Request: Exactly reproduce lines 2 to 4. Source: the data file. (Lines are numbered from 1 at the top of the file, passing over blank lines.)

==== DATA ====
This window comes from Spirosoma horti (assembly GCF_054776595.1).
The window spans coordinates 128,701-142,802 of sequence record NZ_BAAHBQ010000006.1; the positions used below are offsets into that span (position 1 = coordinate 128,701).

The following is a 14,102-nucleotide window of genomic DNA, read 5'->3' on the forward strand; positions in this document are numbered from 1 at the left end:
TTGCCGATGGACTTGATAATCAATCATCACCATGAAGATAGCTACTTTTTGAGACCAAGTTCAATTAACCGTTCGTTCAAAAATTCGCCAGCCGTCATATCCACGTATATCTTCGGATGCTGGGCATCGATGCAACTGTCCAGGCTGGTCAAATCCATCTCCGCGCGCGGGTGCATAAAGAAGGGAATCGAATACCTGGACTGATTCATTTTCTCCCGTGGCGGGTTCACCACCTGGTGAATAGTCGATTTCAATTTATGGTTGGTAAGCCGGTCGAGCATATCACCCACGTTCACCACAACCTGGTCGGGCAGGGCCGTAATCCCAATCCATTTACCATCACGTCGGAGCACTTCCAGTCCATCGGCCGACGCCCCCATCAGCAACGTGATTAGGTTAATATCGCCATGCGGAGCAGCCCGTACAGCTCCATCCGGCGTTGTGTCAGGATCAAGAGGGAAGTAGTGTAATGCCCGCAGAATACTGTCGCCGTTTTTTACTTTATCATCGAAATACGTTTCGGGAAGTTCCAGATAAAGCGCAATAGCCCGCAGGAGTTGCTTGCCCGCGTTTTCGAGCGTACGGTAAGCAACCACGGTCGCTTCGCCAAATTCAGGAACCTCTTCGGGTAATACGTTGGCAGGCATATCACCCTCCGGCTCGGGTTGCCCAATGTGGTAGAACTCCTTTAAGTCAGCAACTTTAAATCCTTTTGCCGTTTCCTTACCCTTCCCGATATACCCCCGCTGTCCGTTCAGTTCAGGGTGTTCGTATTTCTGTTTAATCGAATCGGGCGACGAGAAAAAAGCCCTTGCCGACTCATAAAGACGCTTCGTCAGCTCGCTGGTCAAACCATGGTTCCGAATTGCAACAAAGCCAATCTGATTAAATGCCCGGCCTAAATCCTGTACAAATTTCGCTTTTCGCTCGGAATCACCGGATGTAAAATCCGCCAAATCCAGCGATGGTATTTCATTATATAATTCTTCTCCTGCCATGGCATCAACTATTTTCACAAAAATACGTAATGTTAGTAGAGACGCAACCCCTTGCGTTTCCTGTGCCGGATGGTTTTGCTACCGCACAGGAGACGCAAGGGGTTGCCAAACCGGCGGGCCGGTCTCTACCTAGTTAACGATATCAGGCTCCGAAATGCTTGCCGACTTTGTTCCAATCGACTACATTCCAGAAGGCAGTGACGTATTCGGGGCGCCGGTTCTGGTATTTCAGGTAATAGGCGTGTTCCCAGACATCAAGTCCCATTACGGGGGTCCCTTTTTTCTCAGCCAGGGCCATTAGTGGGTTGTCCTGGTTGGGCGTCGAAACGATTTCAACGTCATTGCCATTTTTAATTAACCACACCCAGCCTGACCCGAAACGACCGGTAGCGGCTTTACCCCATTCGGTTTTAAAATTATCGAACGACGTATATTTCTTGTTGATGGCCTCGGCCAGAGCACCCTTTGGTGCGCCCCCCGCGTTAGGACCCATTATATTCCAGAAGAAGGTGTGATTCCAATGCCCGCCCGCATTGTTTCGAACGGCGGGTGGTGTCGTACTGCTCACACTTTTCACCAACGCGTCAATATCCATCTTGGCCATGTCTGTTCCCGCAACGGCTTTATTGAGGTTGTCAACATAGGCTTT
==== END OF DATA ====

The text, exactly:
The window spans coordinates 128,701-142,802 of sequence record NZ_BAAHBQ010000006.1; the positions used below are offsets into that span (position 1 = coordinate 128,701).

The following is a 14,102-nucleotide window of genomic DNA, read 5'->3' on the forward strand; positions in this document are numbered from 1 at the left end:
TTGCCGATGGACTTGATAATCAATCATCACCATGAAGATAGCTACTTTTTGAGACCAAGTTCAATTAACCGTTCGTTCAAAAATTCGCCAGCCGTCATATCCACGTATATCTTCGGATGCTGGGCATCGATGCAACTGTCCAGGCTGGTCAAATCCATCTCCGCGCGCGGGTGCATAAAGAAGGGAATCGAATACCTGGACTGATTCATTTTCTCCCGTGGCGGGTTCACCACCTGGTGAATAGTCGATTTCAATTTATGGTTGGTAAGCCGGTCGAGCATATCACCCACGTTCACCACAACCTGGTCGGGCAGGGCCGTAATCCCAATCCATTTACCATCACGTCGGAGCACTTCCAGTCCATCGGCCGACGCCCCCATCAGCAACGTGATTAGGTTAATATCGCCATGCGGAGCAGCCCGTACAGCTCCATCCGGCGTTGTGTCAGGATCAAGAGGGAAGTAGTGTAATGCCCGCAGAATACTGTCGCCGTTTTTTACTTTATCATCGAAATACGTTTCGGGAAGTTCCAGATAAAGCGCAATAGCCCGCAGGAGTTGCTTGCCCGCGTTTTCGAGCGTACGGTAAGCAACCACGGTCGCTTCGCCAAATTCAGGAACCTCTTCGGGTAATACGTTGGCAGGCATATCACCCTCCGGCTCGGGTTGCCCAATGTGGTAGAACTCCTTTAAGTCAGCAACTTTAAATCCTTTTGCCGTTTCCTTACCCTTCCCGATATACCCCCGCTGTCCGTTCAGTTCAGGGTGTTCGTATTTCTGTTTAATCGAATCGGGCGACGAGAAAAAAGCCCTTGCCGACTCATAAAGACGCTTCGTCAGCTCGCTGGTCAAACCATGGTTCCGAATTGCAACAAAGCCAATCTGATTAAATGCCCGGCCTAAATCCTGTACAAATTTCGCTTTTCGCTCGGAATCACCGGATGTAAAATCCGCCAAATCCAGCGATGGTATTTCATTATATAATTCTTCTCCTGCCATGGCATCAACTATTTTCACAAAAATACGTAATGTTAGTAGAGACGCAACCCCTTGCGTTTCCTGTGCCGGATGGTTTTGCTACCGCACAGGAGACGCAAGGGGTTGCCAAACCGGCGGGCCGGTCTCTACCTAGTTAACGATATCAGGCTCCGAAATGCTTGCCGACTTTGTTCCAATCGACTACATTCCAGAAGGCAGTGACGTATTCGGGGCGCCGGTTCTGGTATTTCAGGTAATAGGCGTGTTCCCAGACATCAAGTCCCATTACGGGGGTCCCTTTTTTCTCAGCCAGGGCCATTAGTGGGTTGTCCTGGTTGGGCGTCGAAACGATTTCAACGTCATTGCCATTTTTAATTAACCACACCCAGCCTGACCCGAAACGACCGGTAGCGGCTTTACCCCATTCGGTTTTAAAATTATCGAACGACGTATATTTCTTGTTGATGGCCTCGGCCAGAGCACCCTTTGGTGCGCCCCCCGCGTTAGGACCCATTATATTCCAGAAGAAGGTGTGATTCCAATGCCCGCCCGCATTGTTTCGAACGGCGGGTGGTGTCGTACTGCTCACACTTTTCACCAACGCGTCAATATCCATCTTGGCCATGTCTGTTCCCGCAACGGCTTTATTGAGGTTGTCAACATAGGCTTT